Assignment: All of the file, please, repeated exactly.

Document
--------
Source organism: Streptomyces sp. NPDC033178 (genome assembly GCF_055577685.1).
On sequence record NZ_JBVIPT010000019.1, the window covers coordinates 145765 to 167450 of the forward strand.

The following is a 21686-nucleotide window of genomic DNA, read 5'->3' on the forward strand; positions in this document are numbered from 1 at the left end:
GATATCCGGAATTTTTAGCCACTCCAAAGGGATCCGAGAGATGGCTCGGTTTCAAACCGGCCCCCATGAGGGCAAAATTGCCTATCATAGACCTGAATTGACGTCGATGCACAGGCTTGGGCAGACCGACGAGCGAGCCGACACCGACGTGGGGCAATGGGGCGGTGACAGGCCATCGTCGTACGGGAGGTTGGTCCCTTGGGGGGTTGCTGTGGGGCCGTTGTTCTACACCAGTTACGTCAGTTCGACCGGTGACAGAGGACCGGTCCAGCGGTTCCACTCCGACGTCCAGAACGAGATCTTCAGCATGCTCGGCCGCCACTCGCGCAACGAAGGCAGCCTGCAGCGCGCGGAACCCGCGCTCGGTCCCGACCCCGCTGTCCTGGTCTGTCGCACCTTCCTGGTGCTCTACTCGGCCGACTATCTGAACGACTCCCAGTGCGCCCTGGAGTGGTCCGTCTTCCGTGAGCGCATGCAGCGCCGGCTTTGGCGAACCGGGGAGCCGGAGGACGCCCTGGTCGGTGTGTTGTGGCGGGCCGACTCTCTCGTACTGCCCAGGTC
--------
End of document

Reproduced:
Source organism: Streptomyces sp. NPDC033178 (genome assembly GCF_055577685.1).
On sequence record NZ_JBVIPT010000019.1, the window covers coordinates 145765 to 167450 of the forward strand.

The following is a 21686-nucleotide window of genomic DNA, read 5'->3' on the forward strand; positions in this document are numbered from 1 at the left end:
GATATCCGGAATTTTTAGCCACTCCAAAGGGATCCGAGAGATGGCTCGGTTTCAAACCGGCCCCCATGAGGGCAAAATTGCCTATCATAGACCTGAATTGACGTCGATGCACAGGCTTGGGCAGACCGACGAGCGAGCCGACACCGACGTGGGGCAATGGGGCGGTGACAGGCCATCGTCGTACGGGAGGTTGGTCCCTTGGGGGGTTGCTGTGGGGCCGTTGTTCTACACCAGTTACGTCAGTTCGACCGGTGACAGAGGACCGGTCCAGCGGTTCCACTCCGACGTCCAGAACGAGATCTTCAGCATGCTCGGCCGCCACTCGCGCAACGAAGGCAGCCTGCAGCGCGCGGAACCCGCGCTCGGTCCCGACCCCGCTGTCCTGGTCTGTCGCACCTTCCTGGTGCTCTACTCGGCCGACTATCTGAACGACTCCCAGTGCGCCCTGGAGTGGTCCGTCTTCCGTGAGCGCATGCAGCGCCGGCTTTGGCGAACCGGGGAGCCGGAGGACGCCCTGGTCGGTGTGTTGTGGCGGGCCGACTCTCTCGTACTGCCCAGGTC